4. Wicker T, Buchmann JP, Keller B. Patching gaps in plant genomes results in gene movement and erosion of colinearity. Genome Res. 2010;20:1229–37.View ArticlePubMed CentralPubMedGoogle Scholar
  5. Wicker T, Sabot F, Hua-Van A, Bennetzen JL, Capy P, Chalhoub B, et al. A unified classification system for eukaryotic transposable elements. Nat Rev Genet. 2007;8(12):973–82.View ArticlePubMedGoogle Scholar
  6. SanMiguel P, Gaut BS, Tikhonov A, Nakajima Y, Bennetzen JL. The paleontology of intergene retrotransposons of maize. Nat Genet. 1998;20:43–5.View ArticlePubMedGoogle Scholar
  7. Paterson AH, Bowers JE, Bruggmann R, Dubchak I, Grimwood J, Gundlach H, et al. The Sorghum bicolor genome and the diversification of grasses. Nature. 2009;457:551–6.View ArticlePubMedGoogle Scholar
  8. The International Brachypodium Initiative. Genome sequencing and analysis of the model grass Brachypodium distachyon. Nature. 2010;463:763–8.View ArticleGoogle Scholar
  9. Wicker T, Guyot R, Yahiaoui N, Keller B. CACTA transposons in Triticeae. A diverse family of high-copy repetitive elements. Plant Physiologist. 2003;132:52–63.View ArticleGoogle Scholar
  10. Yang G, Holligan Nagel D, Feschotte C, Hancock CN, Wessler SR. Tuned for transposition: molecular determinants underlying the hyperactivity of a Stowaway MITE. Science. 2009;325:1391–4.View ArticlePubMedGoogle Scholar
  11. International Human Genome Sequencing Consortium. Initial sequencing and analysis of the human genome. Nature. 2001;409:860–921.View ArticleGoogle Scholar
  12. Sabot F, Picault N, El-Baidouri M, Llauro C, Chaparro C, Piegu B, et al. Transpositional landscape of the rice genome revealed by paired‐end mapping of high‐throughput re‐sequencing data. Plant J. 2011;66(2):241–6.View ArticlePubMedGoogle Scholar
  13. Bureau TE, Wessler SR. Stowaway: a new family of inverted-repeat elements associated with genes of both monocotyledonous and dicotyledonous plants. Plant Cell. 1994;6:907–16.View ArticlePubMed CentralPubMedGoogle Scholar
  14. Bureau TE, Ronald PC, Wessler SR. A computer-based systematic survey reveals the predominance of small inverted-repeat elements in wild-type rice genes. Proc Natl Acad Sci. 1996;93:8524–9.View ArticlePubMed CentralPubMedGoogle Scholar
  15. Nakazaki T, Okumoto Y, Horibata A, Yamahira S, Teraishi M, Nishida H, et al. Mobilization of a transposon in the rice genome. Nature. 2003;421:170–2.View ArticlePubMedGoogle Scholar
  16. Kikuchi K, Terauchi K, Wada M, Hirano HY. The plant MITE mPing is mobilized in anther culture. Nature. 2003;421:167–70.View ArticlePubMedGoogle Scholar
  17. Jiang N, Bao Z, Zhang X, Hirochika H, Eddy SR, McCouch SR, et al. An active DNA transposon family in rice. Nature. 2003;421:163–7.View ArticlePubMedGoogle Scholar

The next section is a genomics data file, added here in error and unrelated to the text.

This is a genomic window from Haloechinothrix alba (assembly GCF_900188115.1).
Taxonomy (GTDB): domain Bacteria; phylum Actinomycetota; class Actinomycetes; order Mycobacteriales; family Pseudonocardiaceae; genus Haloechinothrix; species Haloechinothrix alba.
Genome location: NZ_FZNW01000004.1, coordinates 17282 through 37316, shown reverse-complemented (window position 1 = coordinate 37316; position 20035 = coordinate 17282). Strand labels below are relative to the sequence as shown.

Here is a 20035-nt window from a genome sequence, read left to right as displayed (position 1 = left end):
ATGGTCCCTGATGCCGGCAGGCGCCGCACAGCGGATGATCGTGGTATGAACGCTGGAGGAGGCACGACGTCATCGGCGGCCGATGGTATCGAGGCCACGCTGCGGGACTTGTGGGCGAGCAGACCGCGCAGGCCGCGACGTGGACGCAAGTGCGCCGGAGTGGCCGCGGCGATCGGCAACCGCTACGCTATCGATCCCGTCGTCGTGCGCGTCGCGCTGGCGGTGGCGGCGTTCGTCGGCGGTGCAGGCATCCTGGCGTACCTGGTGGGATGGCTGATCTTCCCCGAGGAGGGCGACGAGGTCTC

18. Yang G, Weil CF, Wessler SR. A rice Tc1/mariner-like element transposes in yeast. Plant Cell. 2006;18:2469–78.View ArticlePubMed CentralPubMedGoogle Scholar
  19. Yang G, Zhang F, Hancock CN, Wessler SR. Transposition of the rice miniature inverted repeat transposable elemten mPing in Arabidopsis thaliana. Proc Natl Acad Sci U S A. 2007;104(26):10962–7.View ArticlePubMed CentralPubMedGoogle Scholar
  20. Fujino K, Sekiguchi H, Kiguchi T. Identification of an active transposon in intact rice plants. Mol Gen Genomics. 2005;273:150–7.View ArticleGoogle Scholar
  21. Moon S, Jung KH, Lee DE, Jiang WZ, Koh HJ, Heu MH, et al. Identification of active transposon dTok, a member of the hAT family, in rice. Plant Cell Physiologist. 2006;47(11):1473–83.View ArticleGoogle Scholar
  22. Richardson JM, Colloms SD, Finnegan DJ, Walkinshaw MD. Molecular architecture of the Mos1 paired-end complex: the structural basis of DNA transposition in a eukaryote. Cell. 2009;138(6):1096–108.View ArticlePubMed CentralPubMedGoogle Scholar
  23. Symington LS, Gautier J. Double-strand break end resection and repair pathway choice. Annu Rev Genet. 2011;45:247–71.View ArticlePubMedGoogle Scholar
  24. Edlinger B, Schlögelhofer P. Have a break: determinants of meiotic DNA double strand break (DSB) formation and processing in plants. J Exp Bot. 2011;62(5):1545–63.View ArticlePubMedGoogle Scholar
  25. Vu GTH, Cao HX, Watanabe K, Hensel G, Blattner FR, Kumlehn J. Schubert I: repair of site-specific DNA double-strand breaks in barley occurs via diverse pathways primarily involving the sister chromatid. Plant Cell. 2014;26(5):2156–67.View ArticlePubMed CentralPubMedGoogle Scholar
  26. Duret L, Galtier N. Biased gene conversion and the evolution of mammalian genomic landscapes. Annu Rev Genomics Hum Genet. 2009;10:285–311.View ArticlePubMedGoogle Scholar